Introduction: Neurotoxicity is a major adverse event (AE) of CAR-T therapy with diverse presentation. When severe, it can be fatal, and may lead to neurologic sequelae as well as contribute to increased health care utilization, driving up cost of therapy. In clinical trials, the most common neurologic AEs with axicabtagene ciloleucel (axi-cel) and tisagenlecleucel (tis-cel) included encephalopathy, headache, tremor, dizziness, aphasia, delirium, insomnia and anxiety. Fatal and serious cases of cerebral edema, leukoencephalopathy and/ or seizures have been reported with both agents. In this real-world analysis, we reviewed post-marketing case reports from the FDA Adverse Events Reporting System (FAERS). Database involving axi-cel or tis-cel for large B cell lymphoma (LBCL), with the dual objectives of characterizing the various components of neurotoxicity and assessing the association of neurological (neuro) AEs with demographic and treatment factors as well as with other AEs reported with CAR-T cell therapy use.

Methods: The FAERS database contains anonymized reports of product-related AEs, classified using the Medical Dictionary for Regulatory Activities (MedDRA) and categorized as serious or non-serious. The FAERS database was queried for cases involving axi-cel or tis-cel (and their respective trade names) from the FDA approval date for the LBCL indication (October 18, 2017 for axi-cel; May 1, 2018 for tis-cel) through March 31, 2019. Cases were excluded if patient age was unknown or if the case was reported outside the US. Of all patients reported to have neuro AEs, the frequency of various components was collected. The association of neuro AEs with patient age, concomitant AEs and key lab abnormalities were evaluated by Fisher's exact test, using a two-sided α=0.05 to determine statistical significance. Median age in each subgroup was compared using the Mann-Whitney U test.

Results: In the 397 case reports identified, the majority of reactions (376, 95%) were classified as serious. Overall, 258 (65%) were reported to have neuro AEs, with "neurotoxicity" reported in 170 cases (66%); encephalopathy including CAR-T cell-related, metabolic and toxic in 92 cases (36%); seizures including status epilepticus, myoclonus and partial seizures in 12 cases (5%); stroke including cerebrovascular accident, hemiparesis, basal ganglia, brain stem, cerebellar and cerebral infarcts, motor dysfunction, facial and cranial nerve paralysis in 13 cases (5%); speech disorders including terms of aphasia, dysarthria, speech and language impairment in 55 cases (21%); amnesia and memory impairment in 18 cases (7%); brain or spinal cord edema and increased intracranial pressure in 6 cases (2%). Peripheral neuropathy was reported in 5 cases (2%). Symptoms of headache, tremors, dizziness and somnolence were reported in 30 (12%), 41 (16%) 3 (1%) and 34 (13%) cases respectively. Confusional state, delirium or agitation were reported in 61 cases (24%).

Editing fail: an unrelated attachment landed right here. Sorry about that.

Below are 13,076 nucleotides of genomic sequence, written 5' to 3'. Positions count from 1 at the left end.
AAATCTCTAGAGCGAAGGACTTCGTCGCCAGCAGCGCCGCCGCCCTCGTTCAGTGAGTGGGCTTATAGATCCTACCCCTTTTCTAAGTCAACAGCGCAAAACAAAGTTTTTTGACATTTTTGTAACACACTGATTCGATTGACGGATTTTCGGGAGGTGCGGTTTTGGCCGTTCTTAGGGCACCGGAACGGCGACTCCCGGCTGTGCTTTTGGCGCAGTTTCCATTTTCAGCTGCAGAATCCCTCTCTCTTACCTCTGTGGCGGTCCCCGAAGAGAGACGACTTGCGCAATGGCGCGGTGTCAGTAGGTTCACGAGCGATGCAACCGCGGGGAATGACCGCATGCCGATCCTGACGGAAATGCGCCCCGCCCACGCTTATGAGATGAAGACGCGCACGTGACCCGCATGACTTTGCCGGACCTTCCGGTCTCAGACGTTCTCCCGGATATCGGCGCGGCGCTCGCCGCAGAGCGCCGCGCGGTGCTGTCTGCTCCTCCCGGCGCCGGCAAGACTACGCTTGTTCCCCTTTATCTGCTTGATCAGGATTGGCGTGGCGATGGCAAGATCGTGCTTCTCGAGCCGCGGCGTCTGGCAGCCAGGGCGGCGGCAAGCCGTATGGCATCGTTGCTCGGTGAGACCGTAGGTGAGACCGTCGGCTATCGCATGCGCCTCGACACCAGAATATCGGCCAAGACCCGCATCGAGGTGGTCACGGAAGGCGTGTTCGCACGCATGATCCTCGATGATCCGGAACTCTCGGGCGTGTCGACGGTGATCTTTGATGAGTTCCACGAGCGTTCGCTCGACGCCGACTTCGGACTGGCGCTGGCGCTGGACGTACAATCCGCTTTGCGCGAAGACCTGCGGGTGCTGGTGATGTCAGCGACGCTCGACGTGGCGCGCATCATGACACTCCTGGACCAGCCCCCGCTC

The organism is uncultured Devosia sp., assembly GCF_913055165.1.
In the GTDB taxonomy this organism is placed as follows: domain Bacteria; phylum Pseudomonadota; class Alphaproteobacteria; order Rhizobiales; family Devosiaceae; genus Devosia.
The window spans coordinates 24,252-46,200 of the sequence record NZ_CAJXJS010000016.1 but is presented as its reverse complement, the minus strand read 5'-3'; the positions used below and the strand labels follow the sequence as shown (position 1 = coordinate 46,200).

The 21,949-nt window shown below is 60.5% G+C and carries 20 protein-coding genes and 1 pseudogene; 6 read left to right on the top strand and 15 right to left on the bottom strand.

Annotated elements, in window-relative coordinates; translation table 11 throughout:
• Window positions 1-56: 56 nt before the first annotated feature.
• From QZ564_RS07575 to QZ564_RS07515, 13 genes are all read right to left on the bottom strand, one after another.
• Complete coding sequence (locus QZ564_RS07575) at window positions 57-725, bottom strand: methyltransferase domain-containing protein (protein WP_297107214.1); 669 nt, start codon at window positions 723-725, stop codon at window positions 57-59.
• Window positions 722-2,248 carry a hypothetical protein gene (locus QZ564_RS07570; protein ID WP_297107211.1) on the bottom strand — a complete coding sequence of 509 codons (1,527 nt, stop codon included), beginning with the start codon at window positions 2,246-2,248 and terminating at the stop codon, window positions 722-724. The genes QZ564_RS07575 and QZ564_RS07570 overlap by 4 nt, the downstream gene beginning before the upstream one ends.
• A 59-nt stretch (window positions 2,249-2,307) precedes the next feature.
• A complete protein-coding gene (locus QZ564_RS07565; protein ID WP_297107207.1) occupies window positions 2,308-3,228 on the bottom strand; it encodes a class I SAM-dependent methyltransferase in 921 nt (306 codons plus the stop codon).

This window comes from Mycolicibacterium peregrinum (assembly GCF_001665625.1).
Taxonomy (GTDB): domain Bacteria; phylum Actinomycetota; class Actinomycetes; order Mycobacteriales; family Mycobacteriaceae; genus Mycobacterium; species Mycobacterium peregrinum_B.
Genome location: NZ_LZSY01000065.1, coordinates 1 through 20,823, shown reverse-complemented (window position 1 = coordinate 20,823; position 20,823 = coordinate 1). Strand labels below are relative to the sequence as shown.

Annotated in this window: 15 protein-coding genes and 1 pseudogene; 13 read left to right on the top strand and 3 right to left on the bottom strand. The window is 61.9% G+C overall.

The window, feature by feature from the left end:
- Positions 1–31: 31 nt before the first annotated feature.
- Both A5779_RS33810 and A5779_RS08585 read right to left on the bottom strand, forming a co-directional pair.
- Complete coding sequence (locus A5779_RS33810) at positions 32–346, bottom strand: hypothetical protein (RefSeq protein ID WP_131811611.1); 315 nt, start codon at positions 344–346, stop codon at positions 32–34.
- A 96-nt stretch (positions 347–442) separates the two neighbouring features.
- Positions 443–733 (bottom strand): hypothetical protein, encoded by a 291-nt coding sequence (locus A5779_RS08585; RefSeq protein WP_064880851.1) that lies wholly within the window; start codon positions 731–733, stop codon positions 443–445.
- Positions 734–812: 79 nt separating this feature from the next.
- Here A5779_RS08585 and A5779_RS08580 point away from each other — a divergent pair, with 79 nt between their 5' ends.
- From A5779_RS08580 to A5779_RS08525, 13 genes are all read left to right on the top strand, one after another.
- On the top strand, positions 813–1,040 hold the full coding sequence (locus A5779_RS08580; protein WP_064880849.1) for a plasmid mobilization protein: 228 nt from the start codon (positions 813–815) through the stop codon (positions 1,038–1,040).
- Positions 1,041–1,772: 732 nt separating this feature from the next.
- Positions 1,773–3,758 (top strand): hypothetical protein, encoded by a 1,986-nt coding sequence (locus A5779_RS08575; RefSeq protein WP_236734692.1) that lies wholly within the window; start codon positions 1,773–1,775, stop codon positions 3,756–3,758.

Neuro AEs were associated with use of axi-cel vs. tis-cel (69% vs. 24%, p <0.01) and with age ≥65 years (43% vs. 36% in age <65, p=0.02) but did not impact death or hospitalization (Table). Neuro AEs were associated with cytokine release syndrome (CRS, 67% vs. 49% without, p<0.01) as well as with cardiac AEs including tachycardia (p<0.01). There was an association of psychiatric AEs with neuro AEs though some (delirium, agitation, hallucination) may be considered a part of the neuro AEs. There were no associations of febrile neutropenia, thrombocytopenia, serum ferritin and C-reactive protein with neuro AEs (all p values>0.05).

Conclusions: Neuro AEs were common with CAR-T cell therapy in the real world and largely resembled those reported in clinical trials. Neuro AEs were associated with the agent used, age ≥65 as well as the presence of CRS, cardiac and psychiatric AEs but not with any of the laboratory values studied. The limitations of this study include its retrospective nature, potential under-reporting to FAERS and the relatively small number of patients in the tis-cel group due to its later approval and shorter time available for uptake compared to axi-cel. Despite these limitations, our findings can serve to inform clinicians' decision making when treating adult patients with CAR-T cell therapy. Further research is needed to better discern the etiopathology and biomarkers of neuro AEs in CAR-T cell therapy.

Disclosures

Gajra:Cardinal Health: Employment. Zettler:Cardinal Health: Employment. Phillips Jr.:Cardinal Health: Employment. Klink:Cardinal Health: Employment. Kish:Cardinal Health: Employment. Mehta:Cardinal Health: Employment. Feinberg:Cardinal Health: Employment.

Author notes

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Asterisk with author names denotes non-ASH members.